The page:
1. Introduction to the criminal courts in Hong Kong.
There are seven Magistrates' Courts in Hong Kong and the Magistrates hear a wide range of summary and indictable offences. The maximum sentence a Magistrate can impose generally is two years imprisonment for a single offence, and three years imprisonment where there are two or more indictable offences being dealt with at the same time. The Magistrate may also in general impose a maximum fine of $100,000. However, some Ordinances give Magistrates a greater power to sentence up to three years imprisonment and a fine of $5,000,000. Magistrates hear cases without a jury.
Minor offences such as hawking, traffic contraventions and littering are heard in the Magistrates' Courts by Special Magistrates. Special Magistrates cannot impose a prison sentence and the maximum fine is $50,000.
The Magistrates' Courts also deal with certain preliminary procedures before the more serious indictable offences are transferred to the District Court or the Court of First Instance of the High Court. The procedure to be conducted by the Magistrate before transferring a case to the Court of First Instance is called the "Committal proceeding". This is basically a screening test to make sure that cases will only be "committed" for a trial with jury in the Court of First Instance if the prosecution can provide enough evidence before the Magistrate to establish a prima facie case against the accused person.
The Juvenile Court is located in the Magistrates' Court and hears charges against young people between the age of 10 and 15 (unless it is a case of murder or manslaughter).
The District Court deals with indictable offences and may hear all serious criminal cases except manslaughter, murder and rape. The maximum term of imprisonment a District Court judge can impose is seven years. District Court judges also hear cases without a jury.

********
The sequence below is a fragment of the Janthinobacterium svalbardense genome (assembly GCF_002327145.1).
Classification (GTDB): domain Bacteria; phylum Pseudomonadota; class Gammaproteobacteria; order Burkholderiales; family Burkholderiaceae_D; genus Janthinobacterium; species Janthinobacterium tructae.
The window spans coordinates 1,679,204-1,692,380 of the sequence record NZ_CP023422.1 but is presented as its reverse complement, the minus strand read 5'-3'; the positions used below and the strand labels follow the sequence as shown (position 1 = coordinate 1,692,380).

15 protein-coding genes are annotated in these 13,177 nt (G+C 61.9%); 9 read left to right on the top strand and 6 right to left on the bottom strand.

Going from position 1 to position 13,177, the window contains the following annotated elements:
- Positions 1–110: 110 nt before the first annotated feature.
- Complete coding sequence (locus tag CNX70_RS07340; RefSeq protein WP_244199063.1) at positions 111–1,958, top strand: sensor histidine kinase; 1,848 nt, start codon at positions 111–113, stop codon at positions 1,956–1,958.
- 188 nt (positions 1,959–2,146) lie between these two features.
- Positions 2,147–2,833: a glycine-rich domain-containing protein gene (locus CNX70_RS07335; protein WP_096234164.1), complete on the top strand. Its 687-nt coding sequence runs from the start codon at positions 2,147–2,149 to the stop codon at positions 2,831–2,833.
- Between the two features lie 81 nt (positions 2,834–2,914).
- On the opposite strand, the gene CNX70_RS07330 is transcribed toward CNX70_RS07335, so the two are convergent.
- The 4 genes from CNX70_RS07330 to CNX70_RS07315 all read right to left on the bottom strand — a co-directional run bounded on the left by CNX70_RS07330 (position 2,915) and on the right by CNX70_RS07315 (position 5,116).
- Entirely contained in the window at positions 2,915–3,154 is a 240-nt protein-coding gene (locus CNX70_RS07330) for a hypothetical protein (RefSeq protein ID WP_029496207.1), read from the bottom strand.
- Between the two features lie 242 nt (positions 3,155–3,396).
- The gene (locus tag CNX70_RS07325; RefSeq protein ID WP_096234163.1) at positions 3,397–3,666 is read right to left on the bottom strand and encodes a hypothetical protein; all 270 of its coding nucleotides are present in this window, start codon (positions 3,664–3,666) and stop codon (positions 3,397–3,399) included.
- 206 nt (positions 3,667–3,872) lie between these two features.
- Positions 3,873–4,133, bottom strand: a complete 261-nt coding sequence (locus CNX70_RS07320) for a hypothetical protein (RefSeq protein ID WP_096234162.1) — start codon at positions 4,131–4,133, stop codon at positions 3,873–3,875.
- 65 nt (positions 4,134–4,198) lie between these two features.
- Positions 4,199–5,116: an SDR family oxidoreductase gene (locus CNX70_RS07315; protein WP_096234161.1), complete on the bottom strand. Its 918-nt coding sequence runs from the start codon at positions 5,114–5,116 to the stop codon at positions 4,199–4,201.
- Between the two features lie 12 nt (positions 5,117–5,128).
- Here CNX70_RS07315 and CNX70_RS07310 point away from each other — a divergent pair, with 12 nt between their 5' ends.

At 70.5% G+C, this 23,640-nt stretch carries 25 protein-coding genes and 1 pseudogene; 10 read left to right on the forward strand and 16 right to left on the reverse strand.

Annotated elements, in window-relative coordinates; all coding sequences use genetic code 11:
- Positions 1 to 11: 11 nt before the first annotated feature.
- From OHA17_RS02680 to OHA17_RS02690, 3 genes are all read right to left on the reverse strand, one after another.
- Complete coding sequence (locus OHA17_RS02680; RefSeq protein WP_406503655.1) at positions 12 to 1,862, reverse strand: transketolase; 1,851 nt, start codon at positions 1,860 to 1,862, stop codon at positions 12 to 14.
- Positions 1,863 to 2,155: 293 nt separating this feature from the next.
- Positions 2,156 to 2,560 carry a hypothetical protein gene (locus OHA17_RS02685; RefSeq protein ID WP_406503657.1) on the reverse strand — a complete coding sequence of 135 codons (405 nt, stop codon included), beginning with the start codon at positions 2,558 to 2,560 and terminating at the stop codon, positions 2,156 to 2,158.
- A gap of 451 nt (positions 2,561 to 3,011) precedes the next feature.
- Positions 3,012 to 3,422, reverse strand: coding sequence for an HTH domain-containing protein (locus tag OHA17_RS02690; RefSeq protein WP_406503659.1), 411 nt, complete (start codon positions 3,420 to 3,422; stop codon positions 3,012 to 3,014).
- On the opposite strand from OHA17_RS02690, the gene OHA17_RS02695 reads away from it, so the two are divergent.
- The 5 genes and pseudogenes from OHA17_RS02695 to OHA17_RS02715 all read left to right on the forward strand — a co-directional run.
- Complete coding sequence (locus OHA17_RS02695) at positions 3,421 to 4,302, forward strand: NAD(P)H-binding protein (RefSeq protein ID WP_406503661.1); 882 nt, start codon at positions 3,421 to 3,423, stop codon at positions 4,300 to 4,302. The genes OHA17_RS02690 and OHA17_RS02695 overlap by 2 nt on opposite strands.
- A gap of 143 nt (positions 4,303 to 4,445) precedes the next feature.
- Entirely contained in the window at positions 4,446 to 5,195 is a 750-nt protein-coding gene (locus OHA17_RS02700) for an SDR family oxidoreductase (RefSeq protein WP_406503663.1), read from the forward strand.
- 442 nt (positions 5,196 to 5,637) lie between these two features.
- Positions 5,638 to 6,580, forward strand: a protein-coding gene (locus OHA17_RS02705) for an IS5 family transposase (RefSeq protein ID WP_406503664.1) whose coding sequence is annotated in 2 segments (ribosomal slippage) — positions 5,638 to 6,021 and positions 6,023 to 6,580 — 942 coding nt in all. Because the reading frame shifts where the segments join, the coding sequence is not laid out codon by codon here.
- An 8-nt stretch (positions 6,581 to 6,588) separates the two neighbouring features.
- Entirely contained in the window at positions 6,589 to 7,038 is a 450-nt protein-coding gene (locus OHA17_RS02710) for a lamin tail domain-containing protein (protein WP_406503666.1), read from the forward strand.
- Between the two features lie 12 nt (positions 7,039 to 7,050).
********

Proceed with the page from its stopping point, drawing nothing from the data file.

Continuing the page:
Court of First Instance of the High Court
The Court of First Instance deals with indictable offences . There is no general limit as to the length of imprisonment that the Court of First Instance may impose, so that it can impose the maximum penalty that is set out in the legislation creating the offence. Judges of the Court of First Instance hear criminal cases together with a jury. They also hear Magistrate Appeals, where a judge will sit alone and determine appeals from decisions of the Magistrates' Courts.
Court of Appeal of the High Court
The Court of Appeal hears appeals from the District Court and the Court of First Instance. The Court of Appeal generally consists of three judges sitting together to hear a case.
Court of Final Appeal
The Court of Final Appeal is the highest appellate court in Hong Kong , and hears appeals from the Court of First Instance and the Court of Appeal. Leave (i.e. permission) to appeal must first be obtained from the three-member Appellate Committee of the Court of Final Appeal. The Court of Final Appeal consists of five judges sitting together to hear a case.
For more information on the courts of Hong Kong , you can visit the Judiciary webpage.